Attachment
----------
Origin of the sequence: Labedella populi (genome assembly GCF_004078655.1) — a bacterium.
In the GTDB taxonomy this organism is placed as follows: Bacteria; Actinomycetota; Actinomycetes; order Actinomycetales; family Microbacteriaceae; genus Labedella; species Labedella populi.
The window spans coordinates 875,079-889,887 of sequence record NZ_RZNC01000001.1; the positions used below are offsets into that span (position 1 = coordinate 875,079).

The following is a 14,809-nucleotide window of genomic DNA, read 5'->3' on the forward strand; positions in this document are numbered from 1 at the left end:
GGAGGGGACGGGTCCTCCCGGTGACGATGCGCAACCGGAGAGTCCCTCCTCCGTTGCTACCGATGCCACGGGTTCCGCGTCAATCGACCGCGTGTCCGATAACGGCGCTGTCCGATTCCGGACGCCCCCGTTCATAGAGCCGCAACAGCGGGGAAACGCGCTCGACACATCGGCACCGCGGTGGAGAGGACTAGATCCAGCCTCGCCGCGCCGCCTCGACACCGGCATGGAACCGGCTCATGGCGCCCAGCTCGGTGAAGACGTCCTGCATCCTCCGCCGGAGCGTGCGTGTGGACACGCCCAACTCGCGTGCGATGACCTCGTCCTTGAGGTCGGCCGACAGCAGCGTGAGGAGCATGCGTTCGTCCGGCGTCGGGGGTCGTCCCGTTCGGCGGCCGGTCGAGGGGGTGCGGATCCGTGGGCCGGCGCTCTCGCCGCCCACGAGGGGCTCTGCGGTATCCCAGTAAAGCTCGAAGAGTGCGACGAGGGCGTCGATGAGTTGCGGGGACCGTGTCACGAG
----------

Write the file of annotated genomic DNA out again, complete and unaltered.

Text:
Origin of the sequence: Labedella populi (genome assembly GCF_004078655.1) — a bacterium.
In the GTDB taxonomy this organism is placed as follows: Bacteria; Actinomycetota; Actinomycetes; order Actinomycetales; family Microbacteriaceae; genus Labedella; species Labedella populi.
The window spans coordinates 875,079-889,887 of sequence record NZ_RZNC01000001.1; the positions used below are offsets into that span (position 1 = coordinate 875,079).

The following is a 14,809-nucleotide window of genomic DNA, read 5'->3' on the forward strand; positions in this document are numbered from 1 at the left end:
GGAGGGGACGGGTCCTCCCGGTGACGATGCGCAACCGGAGAGTCCCTCCTCCGTTGCTACCGATGCCACGGGTTCCGCGTCAATCGACCGCGTGTCCGATAACGGCGCTGTCCGATTCCGGACGCCCCCGTTCATAGAGCCGCAACAGCGGGGAAACGCGCTCGACACATCGGCACCGCGGTGGAGAGGACTAGATCCAGCCTCGCCGCGCCGCCTCGACACCGGCATGGAACCGGCTCATGGCGCCCAGCTCGGTGAAGACGTCCTGCATCCTCCGCCGGAGCGTGCGTGTGGACACGCCCAACTCGCGTGCGATGACCTCGTCCTTGAGGTCGGCCGACAGCAGCGTGAGGAGCATGCGTTCGTCCGGCGTCGGGGGTCGTCCCGTTCGGCGGCCGGTCGAGGGGGTGCGGATCCGTGGGCCGGCGCTCTCGCCGCCCACGAGGGGCTCTGCGGTATCCCAGTAAAGCTCGAAGAGTGCGACGAGGGCGTCGATGAGTTGCGGGGACCGTGTCACGAG